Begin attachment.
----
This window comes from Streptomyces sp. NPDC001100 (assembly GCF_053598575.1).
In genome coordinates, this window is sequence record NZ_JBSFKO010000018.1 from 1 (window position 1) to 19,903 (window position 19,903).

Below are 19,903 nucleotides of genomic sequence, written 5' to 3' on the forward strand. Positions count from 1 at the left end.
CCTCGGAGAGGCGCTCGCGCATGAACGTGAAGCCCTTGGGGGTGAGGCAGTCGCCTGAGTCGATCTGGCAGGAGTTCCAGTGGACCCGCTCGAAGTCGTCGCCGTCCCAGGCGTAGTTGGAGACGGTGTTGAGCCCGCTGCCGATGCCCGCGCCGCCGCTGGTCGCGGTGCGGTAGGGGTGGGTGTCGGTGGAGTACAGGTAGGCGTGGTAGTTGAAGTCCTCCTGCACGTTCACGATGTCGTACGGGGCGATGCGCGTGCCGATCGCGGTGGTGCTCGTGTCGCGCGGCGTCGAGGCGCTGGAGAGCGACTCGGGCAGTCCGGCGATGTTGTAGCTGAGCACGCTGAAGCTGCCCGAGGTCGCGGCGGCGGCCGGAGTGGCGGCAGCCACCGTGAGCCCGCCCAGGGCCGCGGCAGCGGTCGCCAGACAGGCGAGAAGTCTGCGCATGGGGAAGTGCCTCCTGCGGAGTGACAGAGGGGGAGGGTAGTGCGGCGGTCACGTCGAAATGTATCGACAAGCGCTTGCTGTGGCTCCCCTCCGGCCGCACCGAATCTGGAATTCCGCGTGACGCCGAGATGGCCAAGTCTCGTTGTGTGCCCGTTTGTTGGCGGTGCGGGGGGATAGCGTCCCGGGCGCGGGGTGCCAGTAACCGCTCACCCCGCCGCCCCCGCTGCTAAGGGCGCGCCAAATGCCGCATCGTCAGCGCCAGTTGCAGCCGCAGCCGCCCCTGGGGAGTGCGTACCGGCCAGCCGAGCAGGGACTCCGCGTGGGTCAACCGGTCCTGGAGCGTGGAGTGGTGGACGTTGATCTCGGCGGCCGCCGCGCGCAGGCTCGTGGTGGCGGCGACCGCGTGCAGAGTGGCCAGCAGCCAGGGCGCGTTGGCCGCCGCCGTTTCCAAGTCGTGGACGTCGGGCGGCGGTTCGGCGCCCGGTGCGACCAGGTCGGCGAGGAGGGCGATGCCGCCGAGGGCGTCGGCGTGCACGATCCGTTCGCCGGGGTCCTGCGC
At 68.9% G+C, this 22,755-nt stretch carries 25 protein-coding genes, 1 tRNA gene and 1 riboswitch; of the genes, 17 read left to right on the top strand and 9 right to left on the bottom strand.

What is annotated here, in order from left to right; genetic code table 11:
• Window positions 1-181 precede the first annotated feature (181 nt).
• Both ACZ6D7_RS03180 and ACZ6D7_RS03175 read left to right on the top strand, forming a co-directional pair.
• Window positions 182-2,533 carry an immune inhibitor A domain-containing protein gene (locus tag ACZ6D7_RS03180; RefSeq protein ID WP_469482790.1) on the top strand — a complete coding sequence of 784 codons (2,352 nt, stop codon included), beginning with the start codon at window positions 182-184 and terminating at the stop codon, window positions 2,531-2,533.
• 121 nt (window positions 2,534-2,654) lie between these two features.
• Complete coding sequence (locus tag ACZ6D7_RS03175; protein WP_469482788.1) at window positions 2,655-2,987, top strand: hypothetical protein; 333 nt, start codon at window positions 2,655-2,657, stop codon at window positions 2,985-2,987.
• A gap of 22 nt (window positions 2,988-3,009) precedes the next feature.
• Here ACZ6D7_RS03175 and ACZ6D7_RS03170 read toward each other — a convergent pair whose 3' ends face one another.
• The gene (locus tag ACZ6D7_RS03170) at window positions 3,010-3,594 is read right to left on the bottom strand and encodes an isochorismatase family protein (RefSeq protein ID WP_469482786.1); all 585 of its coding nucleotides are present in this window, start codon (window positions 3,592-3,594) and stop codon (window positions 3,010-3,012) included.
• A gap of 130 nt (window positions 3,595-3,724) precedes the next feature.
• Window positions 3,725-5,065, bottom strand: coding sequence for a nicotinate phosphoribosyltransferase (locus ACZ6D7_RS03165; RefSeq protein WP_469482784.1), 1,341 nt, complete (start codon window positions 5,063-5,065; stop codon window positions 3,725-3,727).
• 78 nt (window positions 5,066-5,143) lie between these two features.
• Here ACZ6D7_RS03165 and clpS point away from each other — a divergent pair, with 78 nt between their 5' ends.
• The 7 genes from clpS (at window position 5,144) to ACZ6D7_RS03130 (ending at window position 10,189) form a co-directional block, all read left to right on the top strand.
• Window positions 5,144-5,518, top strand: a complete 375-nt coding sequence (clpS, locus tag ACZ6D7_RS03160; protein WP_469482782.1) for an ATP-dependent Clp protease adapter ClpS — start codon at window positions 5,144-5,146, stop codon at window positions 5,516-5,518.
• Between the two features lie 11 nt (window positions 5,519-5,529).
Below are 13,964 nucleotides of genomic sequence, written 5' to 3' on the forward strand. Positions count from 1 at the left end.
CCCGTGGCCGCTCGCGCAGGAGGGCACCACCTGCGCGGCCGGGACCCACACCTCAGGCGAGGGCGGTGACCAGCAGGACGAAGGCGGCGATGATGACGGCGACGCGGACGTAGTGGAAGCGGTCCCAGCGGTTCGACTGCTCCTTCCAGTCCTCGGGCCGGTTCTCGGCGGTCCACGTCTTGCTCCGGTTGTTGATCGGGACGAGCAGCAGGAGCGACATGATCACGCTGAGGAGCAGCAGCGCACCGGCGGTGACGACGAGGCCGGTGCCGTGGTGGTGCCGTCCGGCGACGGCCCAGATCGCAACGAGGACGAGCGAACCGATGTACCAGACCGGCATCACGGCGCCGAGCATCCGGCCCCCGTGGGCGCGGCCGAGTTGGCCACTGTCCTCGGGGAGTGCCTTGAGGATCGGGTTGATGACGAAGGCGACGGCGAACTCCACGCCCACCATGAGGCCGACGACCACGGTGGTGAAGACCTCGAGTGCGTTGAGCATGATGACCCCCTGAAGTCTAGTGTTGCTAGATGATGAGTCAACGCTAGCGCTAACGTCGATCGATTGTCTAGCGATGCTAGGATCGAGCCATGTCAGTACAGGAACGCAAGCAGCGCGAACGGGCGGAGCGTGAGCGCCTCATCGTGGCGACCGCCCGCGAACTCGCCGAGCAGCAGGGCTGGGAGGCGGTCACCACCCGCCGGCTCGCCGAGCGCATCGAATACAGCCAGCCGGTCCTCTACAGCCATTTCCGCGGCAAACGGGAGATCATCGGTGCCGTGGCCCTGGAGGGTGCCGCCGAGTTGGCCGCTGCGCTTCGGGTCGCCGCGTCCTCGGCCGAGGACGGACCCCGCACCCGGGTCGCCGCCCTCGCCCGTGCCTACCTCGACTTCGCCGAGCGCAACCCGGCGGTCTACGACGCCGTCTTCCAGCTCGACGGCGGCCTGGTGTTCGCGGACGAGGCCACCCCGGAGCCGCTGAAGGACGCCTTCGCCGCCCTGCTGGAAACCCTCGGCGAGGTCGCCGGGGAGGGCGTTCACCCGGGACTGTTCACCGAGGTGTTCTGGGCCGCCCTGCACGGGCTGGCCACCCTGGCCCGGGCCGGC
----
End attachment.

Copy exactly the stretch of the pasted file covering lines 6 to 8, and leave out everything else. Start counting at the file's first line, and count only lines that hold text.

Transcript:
What is annotated here, in order from left to right; genetic code table 11:
• Window positions 1-181 precede the first annotated feature (181 nt).
• Both ACZ6D7_RS03180 and ACZ6D7_RS03175 read left to right on the top strand, forming a co-directional pair.